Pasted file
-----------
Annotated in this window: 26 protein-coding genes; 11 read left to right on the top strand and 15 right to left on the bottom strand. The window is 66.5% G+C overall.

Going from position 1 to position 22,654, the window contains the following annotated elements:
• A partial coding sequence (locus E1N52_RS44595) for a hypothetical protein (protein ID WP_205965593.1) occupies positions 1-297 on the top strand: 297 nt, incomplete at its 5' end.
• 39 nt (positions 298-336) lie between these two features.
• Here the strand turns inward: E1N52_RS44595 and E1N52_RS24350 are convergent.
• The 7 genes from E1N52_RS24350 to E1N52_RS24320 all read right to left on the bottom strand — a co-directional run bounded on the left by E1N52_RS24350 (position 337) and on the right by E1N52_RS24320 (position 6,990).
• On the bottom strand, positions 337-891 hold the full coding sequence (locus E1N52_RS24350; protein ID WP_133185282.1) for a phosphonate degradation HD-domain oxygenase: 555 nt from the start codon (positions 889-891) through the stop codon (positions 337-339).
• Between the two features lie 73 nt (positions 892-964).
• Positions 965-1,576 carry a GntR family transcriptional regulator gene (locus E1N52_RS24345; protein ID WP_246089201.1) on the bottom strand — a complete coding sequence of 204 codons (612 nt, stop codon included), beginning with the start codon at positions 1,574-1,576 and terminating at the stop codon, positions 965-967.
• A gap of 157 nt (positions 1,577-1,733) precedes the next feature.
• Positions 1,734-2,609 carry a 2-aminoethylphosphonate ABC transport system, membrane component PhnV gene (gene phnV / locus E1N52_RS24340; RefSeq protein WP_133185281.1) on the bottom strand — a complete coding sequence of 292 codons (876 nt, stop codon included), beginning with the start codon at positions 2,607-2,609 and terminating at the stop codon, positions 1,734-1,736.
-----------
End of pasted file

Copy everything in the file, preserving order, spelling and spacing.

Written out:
Annotated in this window: 26 protein-coding genes; 11 read left to right on the top strand and 15 right to left on the bottom strand. The window is 66.5% G+C overall.

Going from position 1 to position 22,654, the window contains the following annotated elements:
• A partial coding sequence (locus E1N52_RS44595) for a hypothetical protein (protein ID WP_205965593.1) occupies positions 1-297 on the top strand: 297 nt, incomplete at its 5' end.
• 39 nt (positions 298-336) lie between these two features.
• Here the strand turns inward: E1N52_RS44595 and E1N52_RS24350 are convergent.
• The 7 genes from E1N52_RS24350 to E1N52_RS24320 all read right to left on the bottom strand — a co-directional run bounded on the left by E1N52_RS24350 (position 337) and on the right by E1N52_RS24320 (position 6,990).
• On the bottom strand, positions 337-891 hold the full coding sequence (locus E1N52_RS24350; protein ID WP_133185282.1) for a phosphonate degradation HD-domain oxygenase: 555 nt from the start codon (positions 889-891) through the stop codon (positions 337-339).
• Between the two features lie 73 nt (positions 892-964).
• Positions 965-1,576 carry a GntR family transcriptional regulator gene (locus E1N52_RS24345; protein ID WP_246089201.1) on the bottom strand — a complete coding sequence of 204 codons (612 nt, stop codon included), beginning with the start codon at positions 1,574-1,576 and terminating at the stop codon, positions 965-967.
• A gap of 157 nt (positions 1,577-1,733) precedes the next feature.
• Positions 1,734-2,609 carry a 2-aminoethylphosphonate ABC transport system, membrane component PhnV gene (gene phnV / locus E1N52_RS24340; RefSeq protein WP_133185281.1) on the bottom strand — a complete coding sequence of 292 codons (876 nt, stop codon included), beginning with the start codon at positions 2,607-2,609 and terminating at the stop codon, positions 1,734-1,736.